Wednesday, April 15, 2009

Tip 3 of 3:
Here We Go Magic

Ah...this is a head's up kick to my ears courtesy of my co-worker Jason that sits just across the office from me. Now hear me taste in music differs greatly from those that work around me. They are fans of Hall & Oates, any indie band that hasn't been formed yet, 311, and Lyle Lovett. Not too bad. But I get the stereotype as the light-hearted hippie due to my general love of bluegrass and singer-songwriters. All too often Jason and my other co-workers bring my "perfect" song to me to no avail as I find I can't stand the whiny voice, the fake lyrics or the lackluster "uuumph" in the song. They all too often bring me the extreme of what I'm not. I mean, I love the singer-songwriter but there has to be that spark, that indie beat, that pizaaz to really catch my ear. Well, all that does lead up to this: A few days ago, Jason brought me another song I knew I was going to throw out. Within 4 seconds of him debuting the song, I was hooked. Completely hooked.

Take Paul Simon, a touch of what Vampire Weekend started and pepper in some Hot Chip, Animal Collective/Panda Bear and maybe some Sigur Ros acoustics.

Here We Go Magic - Only Pieces

Here We Go Magic is their name. The longing build-up, the mysterious yet simplistic lyrics, the muffled and metallic sound...they all build with a sense of sustained urgency that makes me want a final clash of fireworks...a huge crescendo. But it never comes and for the first time, I'm OK with the building anticipations they offer with no resting conclusion. I have yet see hear their whole catalog, but I have not found a song by Here We Go Magic that was average, ordinary or that didn't receive countless repeats on my speakers.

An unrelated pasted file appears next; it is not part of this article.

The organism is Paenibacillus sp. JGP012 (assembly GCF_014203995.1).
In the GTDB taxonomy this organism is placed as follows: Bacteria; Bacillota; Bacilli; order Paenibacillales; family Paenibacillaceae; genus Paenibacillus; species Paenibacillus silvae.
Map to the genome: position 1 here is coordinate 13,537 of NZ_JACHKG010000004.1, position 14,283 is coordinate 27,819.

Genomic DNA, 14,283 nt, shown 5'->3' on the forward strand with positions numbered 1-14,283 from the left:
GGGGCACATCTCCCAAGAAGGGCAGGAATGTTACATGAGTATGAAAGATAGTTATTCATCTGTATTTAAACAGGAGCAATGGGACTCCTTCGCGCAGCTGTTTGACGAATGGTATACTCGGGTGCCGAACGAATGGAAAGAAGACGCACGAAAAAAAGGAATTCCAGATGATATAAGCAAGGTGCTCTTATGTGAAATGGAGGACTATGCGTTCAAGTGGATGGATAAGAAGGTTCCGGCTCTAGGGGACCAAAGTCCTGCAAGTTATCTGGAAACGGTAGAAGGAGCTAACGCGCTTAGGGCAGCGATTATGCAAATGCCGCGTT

Here We Go Magic - Tunnel Vision

Here We Go Magic released their self-titled album over a month ago courtesy of Western Vinyl, but it's still damn hard to find the inside scoop on them. Who are they? Rather, who is he? Luke Temple, a folk/rock singer-songwriter and graduate of School of the Museum of Fine Arts in Boston, who has songs on Grey's Anatomy and opened for Guster, now lends his name to this band who is set to open up for Grizzly Bear on a national tour. Temple is responsible for the recording process though he brings on some cohorts for live performances. And no thanks to them, they are NOT stopping in my neck of the woods this go-round. Go figure.

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